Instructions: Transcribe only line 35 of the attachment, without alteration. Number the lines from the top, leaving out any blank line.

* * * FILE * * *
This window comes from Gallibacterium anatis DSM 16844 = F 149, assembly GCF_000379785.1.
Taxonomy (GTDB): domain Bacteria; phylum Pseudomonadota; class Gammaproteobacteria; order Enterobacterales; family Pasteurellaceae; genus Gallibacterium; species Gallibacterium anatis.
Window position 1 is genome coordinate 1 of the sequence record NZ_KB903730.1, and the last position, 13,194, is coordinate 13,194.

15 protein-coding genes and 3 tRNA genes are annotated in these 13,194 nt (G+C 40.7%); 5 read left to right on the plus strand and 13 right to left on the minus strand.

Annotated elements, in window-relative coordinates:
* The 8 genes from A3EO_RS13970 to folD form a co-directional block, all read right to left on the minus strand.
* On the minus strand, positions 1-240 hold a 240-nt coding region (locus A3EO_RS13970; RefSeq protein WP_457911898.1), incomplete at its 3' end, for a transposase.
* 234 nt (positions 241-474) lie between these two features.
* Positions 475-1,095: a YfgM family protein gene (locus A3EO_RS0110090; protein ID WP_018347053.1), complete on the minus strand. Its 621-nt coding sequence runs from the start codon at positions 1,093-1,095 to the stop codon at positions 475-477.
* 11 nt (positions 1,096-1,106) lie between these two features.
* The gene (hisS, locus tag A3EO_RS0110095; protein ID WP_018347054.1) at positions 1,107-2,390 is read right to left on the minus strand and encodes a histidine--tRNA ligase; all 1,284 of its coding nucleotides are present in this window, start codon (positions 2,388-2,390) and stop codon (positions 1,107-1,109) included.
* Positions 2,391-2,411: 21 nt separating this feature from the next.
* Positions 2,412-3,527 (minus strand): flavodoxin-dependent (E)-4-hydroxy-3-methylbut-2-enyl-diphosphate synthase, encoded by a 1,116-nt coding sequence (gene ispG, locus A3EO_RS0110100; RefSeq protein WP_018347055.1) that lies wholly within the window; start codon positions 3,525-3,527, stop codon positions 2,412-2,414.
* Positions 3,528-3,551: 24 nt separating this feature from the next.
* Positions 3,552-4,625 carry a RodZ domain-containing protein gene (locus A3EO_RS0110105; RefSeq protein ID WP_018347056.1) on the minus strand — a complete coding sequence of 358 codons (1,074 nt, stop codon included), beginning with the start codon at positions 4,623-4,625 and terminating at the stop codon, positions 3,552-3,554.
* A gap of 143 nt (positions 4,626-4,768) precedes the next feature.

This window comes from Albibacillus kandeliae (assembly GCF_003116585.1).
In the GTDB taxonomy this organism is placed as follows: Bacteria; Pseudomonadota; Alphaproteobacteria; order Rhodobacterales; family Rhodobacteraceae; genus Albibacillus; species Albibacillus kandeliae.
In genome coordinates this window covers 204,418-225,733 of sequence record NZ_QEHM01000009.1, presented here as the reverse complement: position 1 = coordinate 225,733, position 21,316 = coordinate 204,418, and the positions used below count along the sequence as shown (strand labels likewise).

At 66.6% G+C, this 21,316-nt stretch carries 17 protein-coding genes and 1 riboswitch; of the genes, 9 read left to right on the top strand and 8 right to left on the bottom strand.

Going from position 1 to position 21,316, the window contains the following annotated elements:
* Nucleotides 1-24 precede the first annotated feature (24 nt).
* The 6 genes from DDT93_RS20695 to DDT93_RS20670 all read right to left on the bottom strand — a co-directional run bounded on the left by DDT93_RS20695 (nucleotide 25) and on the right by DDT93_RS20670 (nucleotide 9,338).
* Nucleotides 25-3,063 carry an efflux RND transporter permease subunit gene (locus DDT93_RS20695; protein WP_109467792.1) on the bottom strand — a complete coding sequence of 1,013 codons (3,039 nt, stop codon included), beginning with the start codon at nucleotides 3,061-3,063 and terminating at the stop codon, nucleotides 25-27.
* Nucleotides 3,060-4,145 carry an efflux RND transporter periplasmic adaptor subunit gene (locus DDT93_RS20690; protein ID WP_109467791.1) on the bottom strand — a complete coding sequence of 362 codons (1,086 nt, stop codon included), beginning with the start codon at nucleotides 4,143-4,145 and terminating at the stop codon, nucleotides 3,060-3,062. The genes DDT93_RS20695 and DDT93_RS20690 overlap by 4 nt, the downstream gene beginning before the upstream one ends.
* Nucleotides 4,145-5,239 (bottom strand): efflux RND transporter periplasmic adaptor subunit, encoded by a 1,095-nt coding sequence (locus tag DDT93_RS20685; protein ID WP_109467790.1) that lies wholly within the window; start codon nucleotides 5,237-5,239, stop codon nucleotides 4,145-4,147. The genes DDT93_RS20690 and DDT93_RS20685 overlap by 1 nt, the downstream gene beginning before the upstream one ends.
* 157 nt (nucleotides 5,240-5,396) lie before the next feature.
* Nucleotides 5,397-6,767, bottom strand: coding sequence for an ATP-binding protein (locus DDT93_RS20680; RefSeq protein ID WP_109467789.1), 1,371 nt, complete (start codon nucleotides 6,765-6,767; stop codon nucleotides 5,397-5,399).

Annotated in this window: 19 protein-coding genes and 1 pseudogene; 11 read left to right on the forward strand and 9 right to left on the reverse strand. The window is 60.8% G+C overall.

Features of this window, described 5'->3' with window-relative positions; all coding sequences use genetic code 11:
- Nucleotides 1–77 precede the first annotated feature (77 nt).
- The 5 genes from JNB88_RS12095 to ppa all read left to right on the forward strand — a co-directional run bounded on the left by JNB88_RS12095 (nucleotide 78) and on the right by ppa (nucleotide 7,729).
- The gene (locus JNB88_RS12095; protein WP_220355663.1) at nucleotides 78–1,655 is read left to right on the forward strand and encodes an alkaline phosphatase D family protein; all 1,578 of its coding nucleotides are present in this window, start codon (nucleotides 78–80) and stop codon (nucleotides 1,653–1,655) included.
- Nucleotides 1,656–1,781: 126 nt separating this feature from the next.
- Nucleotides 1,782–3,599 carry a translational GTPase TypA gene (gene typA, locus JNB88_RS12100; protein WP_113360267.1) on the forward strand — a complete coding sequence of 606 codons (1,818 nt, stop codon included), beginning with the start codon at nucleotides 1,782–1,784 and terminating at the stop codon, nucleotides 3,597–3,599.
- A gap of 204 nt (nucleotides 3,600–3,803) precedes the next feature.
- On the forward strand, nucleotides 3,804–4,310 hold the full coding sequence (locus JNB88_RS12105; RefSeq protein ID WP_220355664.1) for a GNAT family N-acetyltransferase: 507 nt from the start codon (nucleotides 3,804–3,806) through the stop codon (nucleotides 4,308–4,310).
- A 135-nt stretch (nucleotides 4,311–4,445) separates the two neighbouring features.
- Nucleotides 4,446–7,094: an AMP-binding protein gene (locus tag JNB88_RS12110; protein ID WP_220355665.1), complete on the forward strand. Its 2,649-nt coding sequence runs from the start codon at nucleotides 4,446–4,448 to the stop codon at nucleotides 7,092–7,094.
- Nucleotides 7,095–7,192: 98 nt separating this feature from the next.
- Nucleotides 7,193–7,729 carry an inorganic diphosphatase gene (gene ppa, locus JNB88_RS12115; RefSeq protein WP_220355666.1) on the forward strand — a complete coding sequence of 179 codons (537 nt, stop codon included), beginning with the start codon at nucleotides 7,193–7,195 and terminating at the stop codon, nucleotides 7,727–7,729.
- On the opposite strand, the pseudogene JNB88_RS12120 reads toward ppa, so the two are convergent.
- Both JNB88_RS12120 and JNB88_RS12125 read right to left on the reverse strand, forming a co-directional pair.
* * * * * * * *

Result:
- Nucleotides 1,782–3,599 carry a translational GTPase TypA gene (gene typA, locus JNB88_RS12100; protein WP_113360267.1) on the forward strand — a complete coding sequence of 606 codons (1,818 nt, stop codon included), beginning with the start codon at nucleotides 1,782–1,784 and terminating at the stop codon, nucleotides 3,597–3,599.